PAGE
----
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The downing of Korean Air Flight 007 demonstrates the level of stupidity and paranoia the Cold War reached. More astounding is this was the second passenger jet the Soviet Union shot down.
The first instance was in 1978 when Korean Air flight 902 was on route from Paris to Seoul with a stop over in Anchorage. This flight took the plane over the North Pole and due to the navigation technology they had at the time and how compasses function when flying over the top of the Earth, the pilots ended up off course. Instead of flying towards Seoul, they ended up flying toward Murmansk in the Soviet Union.
The jet was discovered on radar, the Soviets sent a Sukhoi Su-15 fighter to intercept the airliner. The airliner did not respond to warnings, and the fighter pilot, Alexander Bosov, seeing the plane was clearly marked as a Korean Airlines jet, tried to convince his superiors on the ground the craft he was looking at was a passenger plane. They ordered him to shoot it down. Bosov launched two R-60 short-range air-to-air missiles. One missed, the other hit the left wing and punctured the fuselage. One Korean passenger was killed and others were injured. KAL 902 was forced to land in a frozen lake in Korelia close to the Finnish border. In the aftermath, there were 2 deaths and 107 survivors of the incident, but the Soviets refused to cooperate with the international investigation as to why exactly the plane flew so far off course. Those 107 survivors on Flight 902 were lucky, unlike those on Flight 007. Victims of a titanic conflict between East and West.
We’re going to talk about events mostly during Brezhnev’s leadership of the USSR, a period that’s often dubbed the Era of Stagnation: lackluster economic growth and a feeling of no purpose. I heard a Russian youtuber describe this period as an existence within the movie GroundHog Day -- nothing changes. But the Soviet Union maintained their military might in terms of funding, technology, and firepower. In the game of superpowers, you couldn’t let your guard down. And the KGB was right there on the espionage front.
The Russian Secret Police by Ronald Hingley
Brezhnev: The Making of a Statesman by Susanne Schattenberg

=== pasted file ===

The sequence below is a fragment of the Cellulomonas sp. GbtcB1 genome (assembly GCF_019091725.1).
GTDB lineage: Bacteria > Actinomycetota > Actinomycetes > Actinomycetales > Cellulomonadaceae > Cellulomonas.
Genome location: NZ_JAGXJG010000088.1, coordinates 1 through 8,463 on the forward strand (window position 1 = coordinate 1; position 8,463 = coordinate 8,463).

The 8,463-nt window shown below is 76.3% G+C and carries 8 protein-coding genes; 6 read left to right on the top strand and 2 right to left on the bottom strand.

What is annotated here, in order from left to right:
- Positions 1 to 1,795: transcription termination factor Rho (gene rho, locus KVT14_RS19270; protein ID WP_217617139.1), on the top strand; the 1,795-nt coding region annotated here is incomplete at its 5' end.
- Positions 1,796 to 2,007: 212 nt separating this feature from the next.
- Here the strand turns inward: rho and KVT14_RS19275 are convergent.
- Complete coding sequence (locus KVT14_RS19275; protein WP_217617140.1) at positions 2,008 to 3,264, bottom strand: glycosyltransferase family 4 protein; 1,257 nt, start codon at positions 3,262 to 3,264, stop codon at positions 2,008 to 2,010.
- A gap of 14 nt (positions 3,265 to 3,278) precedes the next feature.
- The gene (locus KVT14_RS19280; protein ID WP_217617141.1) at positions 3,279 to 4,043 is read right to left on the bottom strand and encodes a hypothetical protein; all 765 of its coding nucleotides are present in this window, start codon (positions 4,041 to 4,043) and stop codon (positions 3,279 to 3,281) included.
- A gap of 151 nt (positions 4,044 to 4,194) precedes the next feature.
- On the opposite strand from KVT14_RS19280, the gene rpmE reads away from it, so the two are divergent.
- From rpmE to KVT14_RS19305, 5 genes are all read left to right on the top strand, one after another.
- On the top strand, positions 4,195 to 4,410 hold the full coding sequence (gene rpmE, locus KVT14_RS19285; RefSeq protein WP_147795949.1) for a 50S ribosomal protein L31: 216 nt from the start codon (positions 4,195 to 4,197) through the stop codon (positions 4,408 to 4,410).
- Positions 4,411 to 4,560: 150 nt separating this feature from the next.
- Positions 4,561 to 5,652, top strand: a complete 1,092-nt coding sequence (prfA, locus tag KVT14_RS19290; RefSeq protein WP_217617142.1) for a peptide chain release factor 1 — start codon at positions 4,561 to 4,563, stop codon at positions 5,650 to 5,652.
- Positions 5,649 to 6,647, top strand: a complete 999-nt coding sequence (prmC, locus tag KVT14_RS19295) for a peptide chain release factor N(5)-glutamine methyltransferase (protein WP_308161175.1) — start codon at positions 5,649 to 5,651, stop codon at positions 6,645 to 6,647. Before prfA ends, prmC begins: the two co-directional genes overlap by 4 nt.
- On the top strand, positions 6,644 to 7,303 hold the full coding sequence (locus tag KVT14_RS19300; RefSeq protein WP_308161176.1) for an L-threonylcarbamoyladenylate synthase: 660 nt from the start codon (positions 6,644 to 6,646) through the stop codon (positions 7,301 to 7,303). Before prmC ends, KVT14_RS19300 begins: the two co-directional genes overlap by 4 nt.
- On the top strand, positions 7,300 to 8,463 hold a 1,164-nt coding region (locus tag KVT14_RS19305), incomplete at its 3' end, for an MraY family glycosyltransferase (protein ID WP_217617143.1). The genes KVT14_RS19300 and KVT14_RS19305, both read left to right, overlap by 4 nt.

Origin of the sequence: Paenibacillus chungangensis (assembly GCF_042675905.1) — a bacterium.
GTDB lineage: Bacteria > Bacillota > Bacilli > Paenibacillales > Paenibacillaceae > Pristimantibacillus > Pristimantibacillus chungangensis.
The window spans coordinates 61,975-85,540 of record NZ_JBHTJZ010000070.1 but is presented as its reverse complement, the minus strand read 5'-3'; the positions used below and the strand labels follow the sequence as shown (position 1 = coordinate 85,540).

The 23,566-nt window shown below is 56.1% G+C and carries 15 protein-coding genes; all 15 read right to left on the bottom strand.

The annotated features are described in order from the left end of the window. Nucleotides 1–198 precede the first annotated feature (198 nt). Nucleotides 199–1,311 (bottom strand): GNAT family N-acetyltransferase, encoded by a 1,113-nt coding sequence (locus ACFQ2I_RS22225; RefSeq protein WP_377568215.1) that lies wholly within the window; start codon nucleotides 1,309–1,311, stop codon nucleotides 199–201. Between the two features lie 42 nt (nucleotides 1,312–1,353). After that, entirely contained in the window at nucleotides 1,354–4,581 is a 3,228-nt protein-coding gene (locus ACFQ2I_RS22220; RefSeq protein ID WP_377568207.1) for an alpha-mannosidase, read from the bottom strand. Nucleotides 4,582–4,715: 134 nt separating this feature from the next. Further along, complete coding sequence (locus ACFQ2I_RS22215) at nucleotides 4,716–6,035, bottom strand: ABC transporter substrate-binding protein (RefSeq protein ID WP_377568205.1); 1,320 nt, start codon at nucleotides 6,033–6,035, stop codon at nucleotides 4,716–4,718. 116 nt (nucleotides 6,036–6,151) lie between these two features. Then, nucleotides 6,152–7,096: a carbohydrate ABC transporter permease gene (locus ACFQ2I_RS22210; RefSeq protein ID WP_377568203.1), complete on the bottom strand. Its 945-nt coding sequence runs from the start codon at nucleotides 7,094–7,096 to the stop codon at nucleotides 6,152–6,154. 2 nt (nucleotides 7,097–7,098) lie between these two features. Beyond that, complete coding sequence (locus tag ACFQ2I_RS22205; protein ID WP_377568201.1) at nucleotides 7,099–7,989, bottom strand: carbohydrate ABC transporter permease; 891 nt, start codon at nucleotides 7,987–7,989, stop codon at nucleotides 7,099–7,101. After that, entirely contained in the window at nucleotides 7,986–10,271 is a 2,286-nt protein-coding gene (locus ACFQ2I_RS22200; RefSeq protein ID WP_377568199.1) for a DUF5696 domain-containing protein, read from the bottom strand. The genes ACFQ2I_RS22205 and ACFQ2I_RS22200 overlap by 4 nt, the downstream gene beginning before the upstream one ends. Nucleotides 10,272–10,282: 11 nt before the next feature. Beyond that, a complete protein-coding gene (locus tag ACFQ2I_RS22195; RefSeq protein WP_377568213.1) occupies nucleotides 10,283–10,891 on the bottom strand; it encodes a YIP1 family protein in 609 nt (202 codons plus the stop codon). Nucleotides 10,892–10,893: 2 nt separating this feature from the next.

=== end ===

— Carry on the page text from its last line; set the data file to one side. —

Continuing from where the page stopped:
Cold War Conversations podcast - Soviet leader Leonid Brezhnev - aspiring actor and poetry fan (209)
The Hated and the Dead podcast - EP38: Leonid Brezhnev
History of Modern Russia: From Tsarism to the Twenty-first Century (3 ed.) by Robert Service (2009).
The Life and Times of Soviet Socialism by Alex Dowlah and John Elliott.1997
The Soviet-Vietnamese Intelligence Relationship during the Vietnam War: Cooperation and Conflict By Merle L. Pribbenow II, December 2014
Vietnam Admits K.G.B. Interrogated American. Barbara Crossette. 1992. New York Times.
Drug Games. The International Olympic Committee and the Politics of Doping, 1960–2008 by Thomas M. Hunt. 2011
Feature History - Soviet-Afghan War. Feature History. https://www.youtube.com/watch?v=FDQLHFBp4aM&ab_channel=FeatureHistory
KGB Spy Gadgets: The Ultimate Secret Cameras & Espionage Tools. Spyscape. Date unknown.
The KGB (Russian Secret Police): Its composition, aims and methods by Lt Cdr H.G. Graser. South African Journal of Military Studies. 1984.
Cold War Mystery – The Umbrella Assassin. Element 18. https://www.youtube.com/watch?v=HsVRYhLLPCM&ab_channel=Element18
Gennadiy Nikolayevich Osipovich. This Day in Aviation. Bryan R. Swopes. 2018. https://www.thisdayinaviation.com/tag/gennadiy-nikolayevich-osipovich/
Scorching Action by Jon Presstone
Cinematic Ambient Orchestral Drama Trailer by MEDIA MUSIC GROUP
Dramatic Investigation by Jon Presstone
Gnossienne No. 1 by Erik Satie
Kalahari Wind by Humans Win
Terrifying Journey (Extra Dire) by The Turquoise Moon
Scary Ambient Tension & Suspense Ghost With Pounding Impacts Trailer by MEDIA MUSIC GROUP
Sneaky Snitch by Kevin MacLeod
Select clip(s) from South Park